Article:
Tales from the Crypt

It’s been long thought that some Latinos in New Mexico with unusual family traditions–like eating dinner by candlelight on Friday or using a special knife to kill animals a particular way–were descendents of Crypto-Jews, Jews who pretended to convert to Christianity during the 15th and 16th c. Spanish Inquisition but who continued practicing Judaism in secret. Now, DNA testing is finding that this is quite likely the case.

The L.A. Times reports,

As a boy, Father William Sanchez sensed he was different. His Catholic family spun tops on Christmas, shunned pork and whispered of a past in medieval Spain. If anyone knew the secret, they weren’t telling, and Sanchez stopped asking. Then three years ago, after watching a program on genealogy, Sanchez sent for a DNA kit that could help track a person’s background through genetic footprinting. He soon got a call from Bennett Greenspan, owner of the Houston-based testing company.

“He said, ‘Did you know you were Jewish?’ ” Sanchez, 53, recalled. “He told me I was a Cohanim, a member of the priestly class descended from Aaron, the brother of Moses.”… Of the 78 people tested, 30 are positive for the marker of the Cohanim, whose genetic line remains strong because they rarely married non-Jews throughout a history spanning up to 4,000 years.

Someone should tell Sanchez (and possibly the writer of the story) that “Cohanim” is plural and “Cohen” is singular, but nonetheless it’s still pretty darn cool. Full story here.

7 thoughts on “Tales from the Crypt

  1. The article says that the Cohen marker is passed in the Y-chromosome. Doesn’t that mean that it’s passed through the male line? (The marker, I mean – I know that the status descends that way.) That could mean that many of these crypto-Jews are not halachically Jewish; their Cohan-marker-carrying forefathers could have married nonJewish women at some point without interrupting the transmission of the marker.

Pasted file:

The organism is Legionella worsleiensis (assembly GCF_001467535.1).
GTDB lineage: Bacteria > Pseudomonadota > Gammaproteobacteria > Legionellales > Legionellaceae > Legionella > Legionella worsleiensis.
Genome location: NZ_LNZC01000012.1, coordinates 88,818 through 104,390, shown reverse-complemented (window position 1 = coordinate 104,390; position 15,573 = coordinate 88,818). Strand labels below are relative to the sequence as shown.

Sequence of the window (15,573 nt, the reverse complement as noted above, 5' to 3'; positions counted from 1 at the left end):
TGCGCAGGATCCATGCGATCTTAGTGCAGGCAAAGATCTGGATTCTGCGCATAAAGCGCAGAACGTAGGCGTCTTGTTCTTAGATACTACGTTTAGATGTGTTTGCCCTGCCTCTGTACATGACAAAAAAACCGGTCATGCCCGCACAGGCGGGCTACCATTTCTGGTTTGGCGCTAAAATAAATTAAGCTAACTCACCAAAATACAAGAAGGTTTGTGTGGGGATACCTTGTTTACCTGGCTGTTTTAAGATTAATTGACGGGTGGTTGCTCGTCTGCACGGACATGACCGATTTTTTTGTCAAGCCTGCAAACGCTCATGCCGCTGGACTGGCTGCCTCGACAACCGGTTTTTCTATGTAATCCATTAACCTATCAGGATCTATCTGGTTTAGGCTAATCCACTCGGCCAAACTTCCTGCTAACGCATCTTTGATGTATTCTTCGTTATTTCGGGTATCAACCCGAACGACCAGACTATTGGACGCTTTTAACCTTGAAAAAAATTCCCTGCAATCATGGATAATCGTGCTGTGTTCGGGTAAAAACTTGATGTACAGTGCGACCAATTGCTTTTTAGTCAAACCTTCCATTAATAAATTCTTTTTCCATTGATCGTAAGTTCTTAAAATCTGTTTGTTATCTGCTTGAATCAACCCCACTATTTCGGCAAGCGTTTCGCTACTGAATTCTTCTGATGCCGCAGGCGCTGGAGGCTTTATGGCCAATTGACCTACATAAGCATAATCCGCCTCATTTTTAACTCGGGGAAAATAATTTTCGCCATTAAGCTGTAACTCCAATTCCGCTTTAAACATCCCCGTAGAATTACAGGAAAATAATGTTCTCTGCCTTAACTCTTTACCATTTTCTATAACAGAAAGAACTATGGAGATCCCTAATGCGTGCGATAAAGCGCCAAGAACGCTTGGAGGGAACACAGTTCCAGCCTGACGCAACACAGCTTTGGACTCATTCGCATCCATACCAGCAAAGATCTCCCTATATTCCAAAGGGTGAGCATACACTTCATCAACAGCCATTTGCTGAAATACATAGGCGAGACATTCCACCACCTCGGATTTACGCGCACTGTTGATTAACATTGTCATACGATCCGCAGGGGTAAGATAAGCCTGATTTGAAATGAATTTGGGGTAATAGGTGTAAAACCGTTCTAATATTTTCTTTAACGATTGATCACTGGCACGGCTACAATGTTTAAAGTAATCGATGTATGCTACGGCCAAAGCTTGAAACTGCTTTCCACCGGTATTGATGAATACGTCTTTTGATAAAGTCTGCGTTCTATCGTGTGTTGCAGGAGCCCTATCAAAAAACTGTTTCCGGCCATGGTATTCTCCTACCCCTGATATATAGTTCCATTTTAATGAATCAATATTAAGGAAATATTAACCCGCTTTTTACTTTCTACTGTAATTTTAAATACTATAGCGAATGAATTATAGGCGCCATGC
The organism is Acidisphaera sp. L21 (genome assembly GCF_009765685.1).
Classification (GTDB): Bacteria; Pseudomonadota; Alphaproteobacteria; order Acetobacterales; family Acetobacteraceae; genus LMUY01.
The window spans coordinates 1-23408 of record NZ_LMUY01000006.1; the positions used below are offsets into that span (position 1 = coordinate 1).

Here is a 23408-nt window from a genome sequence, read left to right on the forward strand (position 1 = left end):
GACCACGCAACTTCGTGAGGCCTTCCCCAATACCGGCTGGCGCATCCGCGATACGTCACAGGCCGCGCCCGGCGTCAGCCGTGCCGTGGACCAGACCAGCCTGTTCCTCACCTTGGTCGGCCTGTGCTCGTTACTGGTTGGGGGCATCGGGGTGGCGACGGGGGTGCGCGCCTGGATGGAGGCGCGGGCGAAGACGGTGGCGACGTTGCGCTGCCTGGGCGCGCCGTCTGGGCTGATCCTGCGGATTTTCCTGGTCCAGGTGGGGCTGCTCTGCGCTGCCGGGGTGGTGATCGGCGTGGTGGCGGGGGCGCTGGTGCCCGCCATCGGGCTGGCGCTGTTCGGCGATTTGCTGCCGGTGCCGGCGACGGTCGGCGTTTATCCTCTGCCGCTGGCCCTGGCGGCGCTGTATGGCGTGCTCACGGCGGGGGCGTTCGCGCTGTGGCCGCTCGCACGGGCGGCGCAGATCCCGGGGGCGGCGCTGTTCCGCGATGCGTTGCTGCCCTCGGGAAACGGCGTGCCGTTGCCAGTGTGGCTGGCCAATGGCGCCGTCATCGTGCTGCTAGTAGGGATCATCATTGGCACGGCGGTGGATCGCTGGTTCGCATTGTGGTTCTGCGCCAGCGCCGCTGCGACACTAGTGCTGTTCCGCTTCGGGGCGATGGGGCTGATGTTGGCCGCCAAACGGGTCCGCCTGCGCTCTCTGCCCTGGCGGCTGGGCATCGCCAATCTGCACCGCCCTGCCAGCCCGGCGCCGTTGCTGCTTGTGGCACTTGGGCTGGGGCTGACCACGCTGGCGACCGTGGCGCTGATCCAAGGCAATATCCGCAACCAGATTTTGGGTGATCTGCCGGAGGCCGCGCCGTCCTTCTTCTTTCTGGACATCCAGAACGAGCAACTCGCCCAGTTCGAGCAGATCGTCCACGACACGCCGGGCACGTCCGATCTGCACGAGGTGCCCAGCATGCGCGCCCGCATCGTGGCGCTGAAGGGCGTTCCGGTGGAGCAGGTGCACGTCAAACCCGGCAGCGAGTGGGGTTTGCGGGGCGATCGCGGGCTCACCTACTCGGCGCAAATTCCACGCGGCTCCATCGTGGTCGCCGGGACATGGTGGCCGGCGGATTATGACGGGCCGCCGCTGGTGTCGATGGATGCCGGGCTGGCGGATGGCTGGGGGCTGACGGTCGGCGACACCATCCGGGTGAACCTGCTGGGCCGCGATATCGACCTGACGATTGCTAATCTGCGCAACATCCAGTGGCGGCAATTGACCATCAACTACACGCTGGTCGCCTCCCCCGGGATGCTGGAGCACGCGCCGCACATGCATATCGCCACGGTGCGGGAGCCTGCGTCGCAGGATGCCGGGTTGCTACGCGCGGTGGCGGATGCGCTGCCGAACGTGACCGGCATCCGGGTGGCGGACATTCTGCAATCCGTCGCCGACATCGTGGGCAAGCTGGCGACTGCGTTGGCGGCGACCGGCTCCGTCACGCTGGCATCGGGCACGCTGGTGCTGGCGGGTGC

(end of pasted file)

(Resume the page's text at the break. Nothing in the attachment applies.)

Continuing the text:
2. It is a good point. Though it doesn’t negate the import and/or interestingness (depending on your POV) of the fact that these folks have this lineage. Whatever that “means” is up for grabs, but certainly doesn’t necessarily mean that they have Jewish halakhic status.

  3. Resolving this man’s halakhic status is not the big poit here. What is interesting is adding this chapter to the book of Jewish history. DNA evidience that supports claims of hidden Jews should spark more scholarly research in this area. This in turn will bring forth knowledge about the lives we have led and continue to lead as Jews.

  4. The article says–
    “I found out when I was 13,” said Keith Chaves, 47, an engineer in Albuquerque. “My great-grandmother told me that we were Sepharditos.”
    HAHA tortilla + dorrito with a little spanish jewery = sephardito?!?!?

  5. actually, the story is quite sad: jews forced to hide their jewishness under fear of death, descending over the years to joining and then becoming functionaries of foreign religions; jewish children hidden during the holocaust who grew up not knowing theyre jewish; grandkids of intermarried jews who consider themselves “universalists” with no attachment to judaism at all; jews waiting till their late 30’s and 40’s and finding out its too late to have children. i wonder if 100 years from now the jews of america will have the same numbers and status of the amish?

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